A good life Print E-mail
News - Final Word
Friday, 18 February 2022 18:04
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What makes a good life? This is the question Amy Ahlers asked herself when her grandmother passed away and she started putting photo boards together for the celebration of life ceremony.

The 20-year-old Amy was looking through photos from all the seasons of her grandmother’s long life: Pictures of a laughing little girl, a young woman beaming in white gloves, a mother throwing infamous parties and the elder that Amy knew.

“Fast forward to being a woman in mid-life, that question continues to emerge in my consciousness,” Amy says. “How can I make my life a good life? How can I make my life count?”

She says that the answer to these questions lies in investigating who and what truly matters to you “so that when you take your last breath, no matter the struggles, failures and disappointments, you know you’ve lived a good life”.

You begin this exploration by asking yourself how you define a good life. What do you want to be remembered for? How does, or doesn’t, your daily life align with what you value most? We don’t really ask these questions when we find ourselves in echo chambers – the places where we’re surrounded with like-minded people who echo a certain outlook back at us. Family, friends and our community tend to sustain a very specific perspective of the world.

So, how do you challenge the echoes? Madisyn Taylor says that the maps and travelogues provided by others are great blessings, full of useful information and inspiration, but they cannot take the journey for us. Maps are based on observations from the past and we are living in the present, so we are the only true experts on our journey.

“We may find that the road travelled by our predecessors is now closed. We may feel called to change direction entirely so that the maps we have been carrying really no longer apply. These are the moments when we learn to attune ourselves to our inner compass, following a map that only we can see, as we make our way into the unknown territory . . .”

Maybe you don’t like unknown territory and feel safe in your echo chamber. Reniel Anca says that we were all conditioned to pursue external validations, acceptance, approvals and respect in a bid to ‘fit in’. No wonder many of us struggle with being a people pleaser.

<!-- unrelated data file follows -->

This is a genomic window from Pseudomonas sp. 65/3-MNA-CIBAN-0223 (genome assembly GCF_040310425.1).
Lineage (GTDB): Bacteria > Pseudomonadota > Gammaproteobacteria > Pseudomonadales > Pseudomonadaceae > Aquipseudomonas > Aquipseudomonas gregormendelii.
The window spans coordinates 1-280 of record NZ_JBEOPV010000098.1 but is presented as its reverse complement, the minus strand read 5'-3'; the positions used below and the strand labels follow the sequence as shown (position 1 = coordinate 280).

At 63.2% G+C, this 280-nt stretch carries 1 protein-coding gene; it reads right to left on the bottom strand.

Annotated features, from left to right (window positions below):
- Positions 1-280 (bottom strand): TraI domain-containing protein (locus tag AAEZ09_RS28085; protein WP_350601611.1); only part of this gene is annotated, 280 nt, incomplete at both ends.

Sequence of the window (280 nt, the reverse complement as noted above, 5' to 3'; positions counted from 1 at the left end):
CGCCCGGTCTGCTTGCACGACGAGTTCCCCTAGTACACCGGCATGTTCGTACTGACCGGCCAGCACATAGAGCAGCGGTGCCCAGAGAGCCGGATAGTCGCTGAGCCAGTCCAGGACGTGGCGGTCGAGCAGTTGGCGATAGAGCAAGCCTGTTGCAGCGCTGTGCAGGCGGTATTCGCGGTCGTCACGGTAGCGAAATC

Being a people pleaser is not the same as being a nice person, says Reniel. In a way, people pleasers are dishonest because they tend to cover up their own feelings, avoid speaking up to steer clear of confrontation and agree to plans they’re not actually interested in. If you’re one, the people around you are probably confused. They don’t get to see the real you.

According to Reniel there are five ways to overcome being a people pleaser. Self-awareness: Know who you are, what your thoughts, motivations, beliefs and fears are.

Say no: Make a conscious effort to say no when you want to say no. Replies: Learn not to make speedy replies when asked for a favour. Learn to say, “Let me get back to you”.

Self-love: People pleasers often don’t really like themselves, because they constantly ignore what they want and so are always in conflict with themselves. Authentic: Practice how to communicate your genuine feelings because hiding them keeps your relationships very superficial.

There is nothing wrong with wanting to help others, but you have to risk disappointing them – even enraging them. Leah Guy says that you shouldn’t automatically jump to ‘fix’ the other person. You first have to look at the parts of yourself that are unresolved.

“Those parts of us are seeking a fix or a hit,” she says. “Often that looks like seeking validation outside of ourselves, trying to fix others, codependency, guilt, or shame that is resonating with the difficult pattern of the other. It is very easy to just look at the other person and the problems they have or the behaviour they bring, and harder to recognize that relationships serve as a mirror to a point.”

So, what do you see in this mirror, girlfriend? Dare to look. Do you see something that really matters to you? Something that will make your life a good one? You are the only one truly qualified to answer this question.

 
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